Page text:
23 March 2009

Real Men

I dropped off the chainsaw this morning on my way to work. It needs to be serviced. I took it to the store where we bought it last year, J&I Power Equipment in Lacey. A store for manly men. The burliest of chainsaws can be purchased there alongside all sorts of heavy duty power tools. Ryan loves to go there. [Insert noise Tim Allen makes on the sitcom 'Home Improvement' - I have no idea how to write that.]

After dropping off the chainsaw, I drove down Lilly Road to Pam's house. Past the John Deere tractor store - another one of my husband's favorites, and past the lumber store. Lacey would do well on the Manliest Cities List, I thought to myself. They have a Lowe's and a Home Depot too for the do-it-yourselver, not to mention Cabela's for the outdoorsman.

There really is such a list. A few weeks ago I read that Seattle ranks near the bottom of the country's fifty manliest cities. A city's ranking is based on the number of sports teams it has, the number of hardware stores, the number of tools purchased, and the frequency of monster truck rallies. Cities can lose points for high numbers of home furnishing stores, minivan sales and subscriptions to beauty magazines.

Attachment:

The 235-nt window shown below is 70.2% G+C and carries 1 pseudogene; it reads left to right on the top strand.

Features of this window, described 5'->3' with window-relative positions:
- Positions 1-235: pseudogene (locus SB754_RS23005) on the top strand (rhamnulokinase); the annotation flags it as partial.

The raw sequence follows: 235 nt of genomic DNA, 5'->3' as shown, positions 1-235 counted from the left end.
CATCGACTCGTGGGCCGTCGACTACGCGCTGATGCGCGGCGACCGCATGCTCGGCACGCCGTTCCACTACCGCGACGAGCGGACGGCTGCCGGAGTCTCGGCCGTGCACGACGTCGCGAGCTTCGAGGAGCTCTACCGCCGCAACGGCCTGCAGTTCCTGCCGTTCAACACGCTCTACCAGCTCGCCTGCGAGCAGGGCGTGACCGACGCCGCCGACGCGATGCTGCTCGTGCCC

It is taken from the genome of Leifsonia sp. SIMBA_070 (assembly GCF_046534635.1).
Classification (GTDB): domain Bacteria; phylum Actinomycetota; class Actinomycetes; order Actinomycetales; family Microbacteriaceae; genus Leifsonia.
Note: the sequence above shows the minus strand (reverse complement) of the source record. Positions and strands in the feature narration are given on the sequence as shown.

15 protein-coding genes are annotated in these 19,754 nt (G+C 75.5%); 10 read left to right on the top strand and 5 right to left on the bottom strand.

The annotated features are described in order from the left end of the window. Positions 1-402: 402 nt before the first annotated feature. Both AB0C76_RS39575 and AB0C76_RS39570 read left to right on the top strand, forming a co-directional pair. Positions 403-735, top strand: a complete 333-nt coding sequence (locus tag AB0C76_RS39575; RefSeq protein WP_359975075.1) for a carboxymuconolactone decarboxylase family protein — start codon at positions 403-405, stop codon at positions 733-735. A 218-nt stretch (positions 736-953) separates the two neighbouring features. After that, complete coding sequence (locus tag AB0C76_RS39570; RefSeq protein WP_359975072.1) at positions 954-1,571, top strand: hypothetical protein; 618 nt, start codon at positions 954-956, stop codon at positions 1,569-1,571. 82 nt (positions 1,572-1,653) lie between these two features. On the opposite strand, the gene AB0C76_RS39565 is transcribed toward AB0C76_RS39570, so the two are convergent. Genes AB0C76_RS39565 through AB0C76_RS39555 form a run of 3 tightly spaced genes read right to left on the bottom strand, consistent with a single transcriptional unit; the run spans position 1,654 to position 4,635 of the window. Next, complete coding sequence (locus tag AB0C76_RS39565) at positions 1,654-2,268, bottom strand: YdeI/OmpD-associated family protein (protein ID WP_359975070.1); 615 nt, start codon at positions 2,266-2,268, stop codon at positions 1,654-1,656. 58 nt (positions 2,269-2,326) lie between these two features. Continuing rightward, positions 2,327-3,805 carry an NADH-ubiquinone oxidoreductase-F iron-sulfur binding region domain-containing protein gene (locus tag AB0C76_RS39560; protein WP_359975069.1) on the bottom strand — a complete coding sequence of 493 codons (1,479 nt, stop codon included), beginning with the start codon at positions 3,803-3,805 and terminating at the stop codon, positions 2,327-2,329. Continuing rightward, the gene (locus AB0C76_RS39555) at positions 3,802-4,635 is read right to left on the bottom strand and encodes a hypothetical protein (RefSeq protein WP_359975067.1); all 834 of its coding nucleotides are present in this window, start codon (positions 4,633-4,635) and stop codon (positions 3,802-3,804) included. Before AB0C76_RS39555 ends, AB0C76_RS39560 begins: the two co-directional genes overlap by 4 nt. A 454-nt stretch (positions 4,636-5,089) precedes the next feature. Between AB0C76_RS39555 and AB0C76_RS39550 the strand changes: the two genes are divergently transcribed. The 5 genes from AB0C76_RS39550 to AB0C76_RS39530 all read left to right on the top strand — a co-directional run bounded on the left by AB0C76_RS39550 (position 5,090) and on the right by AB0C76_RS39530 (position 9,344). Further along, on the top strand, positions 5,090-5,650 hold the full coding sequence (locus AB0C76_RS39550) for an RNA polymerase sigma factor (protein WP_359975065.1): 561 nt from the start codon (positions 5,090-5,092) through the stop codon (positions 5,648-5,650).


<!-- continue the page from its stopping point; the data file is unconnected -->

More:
Nashville is the place to be for Real Men, according to the list. New York is the least manliest city in the United States, partly due to lack of fishing and drag racing opportunities. Seattle is #40. If only Lacey had a professional sports team.


  1. Hanneke, Don't these ratings seem a bit sexist? This rating would place poor Midgie into a very non-manly category, don't you think? And indeed we know how sexy he really is!

  2. When speaking of Midge, am I confusing "manly" with "sexy"?

  3. You are not trying to get me to write on a public forum whether or not I think my brother-in-law is sexy, are you? What will your son and your daughter think of that?

    And yes, the ratings are very sexist. I should check to see if there are feminine cities as well.


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